Few Options on Niger Crisis for West African Leaders

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West African leaders convened for a crucial summit on Thursday to address the crisis in Niger. The country has been plagued by a power struggle since mutinous soldiers seized control over two weeks ago and ignored calls for mediation and to relinquish power. The situation appeared even more bleak as the military junta replaced the cabinet of the ousted president, Mohamed Bazoum, with a new government led by Ali Lamine Zeine, an economist and former finance minister. Despite the threat of military intervention by the Economic Community of West African States (ECOWAS), options for resolution seemed limited.

This ongoing crisis has been humbling for various powers involved in West Africa. The United States, which maintains bases and troops in Niger but lacks a current ambassador, and France, the former colonizer of the region, have faced growing resentment over their presence. Nigeria, Niger’s neighboring giant to the south, has also been humbled, as its new leader, President Bola Ahmed Tinubu, had previously vowed that unconstitutional power grabs would no longer be tolerated. However, many Nigeriens have welcomed the military takeover as a welcome change from what they see as more than a decade of corruption under the ousted leaders.

The United States and France, key security partners with troops in Niger, have suspended their military assistance and called for the reinstatement of President Bazoum. However, attempts at mediation led by Western countries and ECOWAS have stalled, with the mutinous leaders refusing to meet envoys. A Nigerian religious figure, Khalifa Muhammad Sanusi, the emir of Kano, has been one of the few mediators allowed to meet with the junta’s leader, Gen. Abdourahmane Tchiani. President Bazoum and his family have remained stranded in their residence, lacking basic necessities such as electricity, running water, and food.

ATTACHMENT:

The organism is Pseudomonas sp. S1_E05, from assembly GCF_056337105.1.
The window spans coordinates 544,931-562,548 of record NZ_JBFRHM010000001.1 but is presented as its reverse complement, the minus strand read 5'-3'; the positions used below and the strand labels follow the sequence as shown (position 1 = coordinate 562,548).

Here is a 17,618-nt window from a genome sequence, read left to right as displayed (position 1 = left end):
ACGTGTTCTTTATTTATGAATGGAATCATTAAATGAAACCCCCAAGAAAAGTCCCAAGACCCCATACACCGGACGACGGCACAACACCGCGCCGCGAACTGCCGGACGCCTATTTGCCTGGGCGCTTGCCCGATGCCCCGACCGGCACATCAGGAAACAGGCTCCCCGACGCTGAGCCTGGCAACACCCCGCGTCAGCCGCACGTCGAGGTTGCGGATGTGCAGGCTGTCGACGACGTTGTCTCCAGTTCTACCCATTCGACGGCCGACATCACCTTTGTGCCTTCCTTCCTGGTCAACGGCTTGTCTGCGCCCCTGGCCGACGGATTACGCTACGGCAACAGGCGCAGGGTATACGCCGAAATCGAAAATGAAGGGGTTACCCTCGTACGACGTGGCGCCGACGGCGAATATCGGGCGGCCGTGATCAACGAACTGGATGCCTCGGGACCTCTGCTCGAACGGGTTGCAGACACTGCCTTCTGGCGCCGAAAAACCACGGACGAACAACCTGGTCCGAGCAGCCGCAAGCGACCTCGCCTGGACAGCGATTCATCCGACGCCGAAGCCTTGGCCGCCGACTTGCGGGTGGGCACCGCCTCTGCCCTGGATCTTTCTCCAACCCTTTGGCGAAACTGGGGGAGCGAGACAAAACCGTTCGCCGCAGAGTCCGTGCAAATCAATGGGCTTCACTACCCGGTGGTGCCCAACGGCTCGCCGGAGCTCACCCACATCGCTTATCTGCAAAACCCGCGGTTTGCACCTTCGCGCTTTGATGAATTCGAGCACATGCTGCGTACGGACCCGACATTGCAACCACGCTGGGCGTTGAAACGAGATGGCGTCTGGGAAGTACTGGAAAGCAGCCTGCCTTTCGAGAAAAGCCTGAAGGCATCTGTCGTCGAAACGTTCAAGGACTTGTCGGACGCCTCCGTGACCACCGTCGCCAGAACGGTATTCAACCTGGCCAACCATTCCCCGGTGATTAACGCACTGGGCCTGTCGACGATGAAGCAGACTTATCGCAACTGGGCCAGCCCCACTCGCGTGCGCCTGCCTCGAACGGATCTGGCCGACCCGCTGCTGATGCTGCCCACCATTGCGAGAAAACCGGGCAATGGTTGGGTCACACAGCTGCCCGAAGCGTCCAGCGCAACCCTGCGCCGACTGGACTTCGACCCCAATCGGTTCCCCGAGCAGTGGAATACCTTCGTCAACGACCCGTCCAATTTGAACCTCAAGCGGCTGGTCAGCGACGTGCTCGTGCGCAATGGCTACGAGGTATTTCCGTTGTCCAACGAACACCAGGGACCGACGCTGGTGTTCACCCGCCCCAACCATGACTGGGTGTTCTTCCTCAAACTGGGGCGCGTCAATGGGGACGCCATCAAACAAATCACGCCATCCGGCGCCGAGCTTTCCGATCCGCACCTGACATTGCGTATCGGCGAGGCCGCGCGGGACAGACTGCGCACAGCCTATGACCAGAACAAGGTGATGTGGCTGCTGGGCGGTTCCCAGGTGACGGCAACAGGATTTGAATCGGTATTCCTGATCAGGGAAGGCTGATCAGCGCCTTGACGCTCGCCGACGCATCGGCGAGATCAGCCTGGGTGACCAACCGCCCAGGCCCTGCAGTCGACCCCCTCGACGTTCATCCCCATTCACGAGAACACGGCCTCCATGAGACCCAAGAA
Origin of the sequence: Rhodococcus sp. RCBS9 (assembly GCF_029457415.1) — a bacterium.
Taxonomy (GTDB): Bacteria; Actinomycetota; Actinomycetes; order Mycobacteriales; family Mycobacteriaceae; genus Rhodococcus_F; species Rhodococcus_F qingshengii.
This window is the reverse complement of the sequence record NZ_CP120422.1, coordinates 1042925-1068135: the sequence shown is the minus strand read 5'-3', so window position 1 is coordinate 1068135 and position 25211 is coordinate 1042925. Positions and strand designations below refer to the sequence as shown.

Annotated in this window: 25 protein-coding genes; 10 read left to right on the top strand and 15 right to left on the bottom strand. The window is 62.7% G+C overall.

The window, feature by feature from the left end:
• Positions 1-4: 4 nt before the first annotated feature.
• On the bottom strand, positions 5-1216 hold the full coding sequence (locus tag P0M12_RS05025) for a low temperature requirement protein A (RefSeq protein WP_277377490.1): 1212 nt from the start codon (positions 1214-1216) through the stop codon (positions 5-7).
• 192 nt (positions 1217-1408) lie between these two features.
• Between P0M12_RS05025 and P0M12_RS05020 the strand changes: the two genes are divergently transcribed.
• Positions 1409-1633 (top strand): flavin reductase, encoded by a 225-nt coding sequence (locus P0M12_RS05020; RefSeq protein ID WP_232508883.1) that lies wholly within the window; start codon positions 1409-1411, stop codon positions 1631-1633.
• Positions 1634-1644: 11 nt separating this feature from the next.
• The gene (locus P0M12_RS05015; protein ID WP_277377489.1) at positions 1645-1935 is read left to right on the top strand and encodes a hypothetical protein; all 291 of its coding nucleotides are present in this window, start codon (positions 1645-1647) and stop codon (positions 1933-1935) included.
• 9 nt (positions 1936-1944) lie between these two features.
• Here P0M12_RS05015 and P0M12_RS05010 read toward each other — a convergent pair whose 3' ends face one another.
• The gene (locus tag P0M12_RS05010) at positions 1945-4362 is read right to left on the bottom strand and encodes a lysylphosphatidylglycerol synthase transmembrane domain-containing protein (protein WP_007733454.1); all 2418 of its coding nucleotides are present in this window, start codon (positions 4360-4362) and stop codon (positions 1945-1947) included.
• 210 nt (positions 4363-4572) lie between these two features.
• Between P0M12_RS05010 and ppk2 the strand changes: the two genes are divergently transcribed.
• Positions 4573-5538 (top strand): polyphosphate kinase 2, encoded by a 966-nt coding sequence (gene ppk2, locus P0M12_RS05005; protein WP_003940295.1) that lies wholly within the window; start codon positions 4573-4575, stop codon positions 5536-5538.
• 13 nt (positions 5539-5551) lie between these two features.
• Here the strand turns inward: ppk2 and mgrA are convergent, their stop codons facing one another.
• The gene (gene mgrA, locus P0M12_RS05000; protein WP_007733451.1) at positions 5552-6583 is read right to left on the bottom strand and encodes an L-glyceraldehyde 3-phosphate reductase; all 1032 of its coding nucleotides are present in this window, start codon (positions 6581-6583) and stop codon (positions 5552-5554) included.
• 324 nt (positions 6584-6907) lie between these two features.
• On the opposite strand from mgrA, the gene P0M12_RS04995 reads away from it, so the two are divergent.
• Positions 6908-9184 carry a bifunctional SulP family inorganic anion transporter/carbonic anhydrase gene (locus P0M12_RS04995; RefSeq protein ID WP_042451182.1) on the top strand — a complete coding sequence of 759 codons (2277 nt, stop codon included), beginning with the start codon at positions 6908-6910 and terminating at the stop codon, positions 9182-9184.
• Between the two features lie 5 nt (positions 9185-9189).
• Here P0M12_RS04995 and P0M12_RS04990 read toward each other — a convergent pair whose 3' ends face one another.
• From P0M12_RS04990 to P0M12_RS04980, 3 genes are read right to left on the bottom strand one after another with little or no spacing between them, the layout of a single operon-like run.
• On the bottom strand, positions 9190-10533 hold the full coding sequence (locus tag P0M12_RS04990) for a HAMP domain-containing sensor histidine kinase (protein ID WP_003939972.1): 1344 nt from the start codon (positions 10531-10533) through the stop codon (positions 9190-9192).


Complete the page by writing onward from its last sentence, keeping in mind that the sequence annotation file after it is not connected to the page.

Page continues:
António Guterres, the secretary general of the United Nations, expressed concern for the deplorable living conditions of President Bazoum and his family and called for their immediate release, along with several government officials who have been in custody since the coup. Observers have suggested that one approach the heads of state may consider is imposing additional financial sanctions on Niger, a country heavily reliant on its coastal neighbors for imports. Nigeria, which supplies most of Niger’s electricity, has already cut off power.

During the summit, West African leaders are likely to push for the release of President Bazoum. However, many in Niamey, the capital of Niger, do not want him back in power. The situation on the ground remains tense, with some young people expressing their discontent with ECOWAS. As the crisis continues, it remains unclear whether the fragile security architecture and regional stability can be maintained in a region plagued by military takeovers and Islamist insurgencies.

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